PACHUTA — You really have to look for McKenna Ranch. It lies between Pachuta and Rose Hill about four miles northwest of I-59’s Exit 126.
The ranch’s owners, Steve and Betty McKenna, call it an “outfitter” and the customers primarily come from Pennsylvania, New York, New Jersey, Michigan and Illinois.
And Steve said that a majority of those customers will return next year. He’s sold out the last four years. Fee — $2,000 per hunter for the five-night stay.
There are 100 deer-hunting customers annually and they bring their own gear, with the McKennas providing comfortable sleeping facilities and “three home-cooked meals each day” (one customer highly recommends the Elkburgers). There are 10 square miles of pastoral Mississippi countryside available, and the hunters are transported to and from their stands by one of the ranch guides.
The McKennas also welcome about 25 adventurous year-round wild boar hunters and 25 seasonal turkey hunters annually.
Steve estimates that there are more than 2,000 deer on his ranch during the winter thanks to his “salad bar” planted along the nine miles of power and gas line rights-of-way. But there’s no guarantee of a successful “harvest” for the hunters.
“We take pride in being a fair chase operation,” McKenna said, meaning there are no fences, “but we’ll do our best to make the hunt as successful as possible. And we emphasize safety.”
Proof of the pudding: A 30-minute safety meeting is required before hunters can go to their stands on the first day.
Frank Farley Jr. is president of Meridian’s branch of Union Planters Bank and a life-long hunter. He’s good friends with the McKennas and recalled the last time he hunted at the ranch. Steve was his guide.
“Even though I’m 45 years old and been hunting for at least 30 of those years,” Farley said, “he took the time to make sure my gun was unloaded and to ask me a few questions to make sure I knew the rules of gun safety. Then he took me to my stand and didn’t leave until I was up in the stand. That just goes to show you he holds safety in very high regard.”
And safety doesn’t just involve guns either. All of McKenna Ranch’s brochures state very plainly, “This is a no-alcohol hunting facility.”
And he means it.
“Hey, if I smell alcohol on their breath, they don’t hunt,” Steve declared. “And there’s no refund. We get the best hunters in the world because they don’t come to party. They come to hunt, fish (in one of the ranch ponds) and have a good time and enjoy themselves.”
To show his belief in wildlife management, the only deer that are harvested on the ranch must have at least six points, whereas the state only requires four points.
“Mississippi was the first state to require four points and that tripled our deer herd (currently estimated at two million),” he said. “We’re known all over the country for having the most deer per acre.”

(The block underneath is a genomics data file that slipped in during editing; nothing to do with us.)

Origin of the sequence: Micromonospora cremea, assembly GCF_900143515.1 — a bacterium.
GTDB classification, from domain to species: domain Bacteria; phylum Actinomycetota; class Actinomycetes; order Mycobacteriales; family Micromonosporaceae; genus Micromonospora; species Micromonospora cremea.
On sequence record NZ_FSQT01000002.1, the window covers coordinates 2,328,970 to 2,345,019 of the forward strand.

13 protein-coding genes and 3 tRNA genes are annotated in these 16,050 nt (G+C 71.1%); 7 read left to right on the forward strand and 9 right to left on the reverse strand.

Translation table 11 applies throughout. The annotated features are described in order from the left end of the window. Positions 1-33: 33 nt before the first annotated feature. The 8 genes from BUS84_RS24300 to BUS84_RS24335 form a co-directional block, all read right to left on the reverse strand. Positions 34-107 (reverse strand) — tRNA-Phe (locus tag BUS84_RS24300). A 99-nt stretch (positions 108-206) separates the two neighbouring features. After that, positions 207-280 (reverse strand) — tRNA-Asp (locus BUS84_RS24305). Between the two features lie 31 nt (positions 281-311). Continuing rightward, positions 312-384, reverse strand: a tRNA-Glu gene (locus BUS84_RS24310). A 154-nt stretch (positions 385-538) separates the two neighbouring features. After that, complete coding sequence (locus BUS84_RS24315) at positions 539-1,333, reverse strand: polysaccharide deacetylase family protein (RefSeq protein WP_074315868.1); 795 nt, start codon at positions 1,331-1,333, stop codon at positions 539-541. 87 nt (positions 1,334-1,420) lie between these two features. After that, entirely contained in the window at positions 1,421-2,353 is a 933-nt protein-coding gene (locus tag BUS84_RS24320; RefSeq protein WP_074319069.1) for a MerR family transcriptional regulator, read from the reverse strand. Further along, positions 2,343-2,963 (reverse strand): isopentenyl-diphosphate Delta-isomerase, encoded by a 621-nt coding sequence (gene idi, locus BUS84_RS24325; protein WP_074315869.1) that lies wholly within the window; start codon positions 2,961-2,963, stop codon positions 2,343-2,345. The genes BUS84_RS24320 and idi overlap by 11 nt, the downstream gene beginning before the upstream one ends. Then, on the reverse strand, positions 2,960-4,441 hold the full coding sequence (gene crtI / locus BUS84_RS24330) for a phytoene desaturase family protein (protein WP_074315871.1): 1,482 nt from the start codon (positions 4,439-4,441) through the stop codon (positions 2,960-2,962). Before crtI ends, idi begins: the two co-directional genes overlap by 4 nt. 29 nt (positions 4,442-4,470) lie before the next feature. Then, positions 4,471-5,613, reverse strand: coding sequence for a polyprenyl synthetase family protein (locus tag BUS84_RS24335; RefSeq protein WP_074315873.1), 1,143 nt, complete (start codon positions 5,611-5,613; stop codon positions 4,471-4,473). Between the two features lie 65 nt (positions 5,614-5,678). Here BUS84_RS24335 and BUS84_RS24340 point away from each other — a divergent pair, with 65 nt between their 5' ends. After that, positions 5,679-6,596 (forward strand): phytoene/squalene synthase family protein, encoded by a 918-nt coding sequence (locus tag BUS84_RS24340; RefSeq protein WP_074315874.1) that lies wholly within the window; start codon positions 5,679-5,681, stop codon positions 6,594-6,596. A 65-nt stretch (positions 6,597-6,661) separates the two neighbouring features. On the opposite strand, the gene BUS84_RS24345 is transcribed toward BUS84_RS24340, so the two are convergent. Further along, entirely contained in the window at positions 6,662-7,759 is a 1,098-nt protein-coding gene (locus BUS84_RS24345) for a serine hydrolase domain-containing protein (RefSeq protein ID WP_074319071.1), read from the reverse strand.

The bountifully gray-headed 62-year old McKenna, a native of Prichard, Ala., reminds you of a favorite uncle who regales you with stories about his adventurous careers. If you added up the years in each career, he’d be at least 125 years old.
At any rate, McKenna aged fast.
“I could walk into a bank at 25 years old and borrow money,” he chuckled.
And he is a man of many parts: he’s cleaned up oil fields world-wide, has been an electrical contractor, owned a formal wear shop, has dealt in Alaskan and Gulf Shores real estate and been to Europe on various forays at least 20 times. Yet he and Betty found time to raise eight children.
McKenna was the first to open self-service gas stations in Birmingham in 1969. He sold out in 1982 and retired —for six months. He struck another bonanza in the oil field reclamation business — which still prospers under Steve, Jr. — then in 1985 he began buying what turned out to be the McKenna Ranch. First there were 93 acres, then 2,000 acres, and by 1989, they had the 6,400 acres.
His attitude about the property is downright reverential: “This is the Lord’s property. We are custodians of this land, and it’s loaned to us while we’re here on earth.”
And animals aren’t the only harvest — there’s also cattle, timber and pumpkins.
They first allowed customers of the oil field reclamation business to hunt free, then started charging for deer and turkey hunting in 1990 and several years later added the wild hog hunting. And they host a bed-and-breakfast opportunity in the off-season ($125 nightly) that includes dinner and an evening “wildlife safari.”
His wife, Betty, is an integral part of the operation. She’s in charge of all the cooking, but her talents go well beyond the kitchen. Among the ranch brochures, there’s one describing her skills in oil painting, relief carving on mahogany doors and many other mediums. Some of her work is on prominent display throughout the ranch buildings.
The McKennas emphasize youth participation. “We’re the only outfitter I know of where kids (15 and under) are charged half-price for the hunt,” McKenna said. “That’s how much we believe in the promotion of hunting and fishing.”
Further evidence of the youth emphasis is a new 10,000-square-foot education building that will be complete this June. Courses lasting a week on hunting and fishing will be offered to 60 youngsters aged 10-18 ($850 for a week’s stay) — and it’s already half full. And there are a lot more plans for use of the building for conferences, meetings, etc.
And, interestingly, he predicts bow hunters will outnumber gun hunters in the near future.
Contact MBJ contributing writer Bill Johnson at firstname.lastname@example.org or (601) 364-1018.
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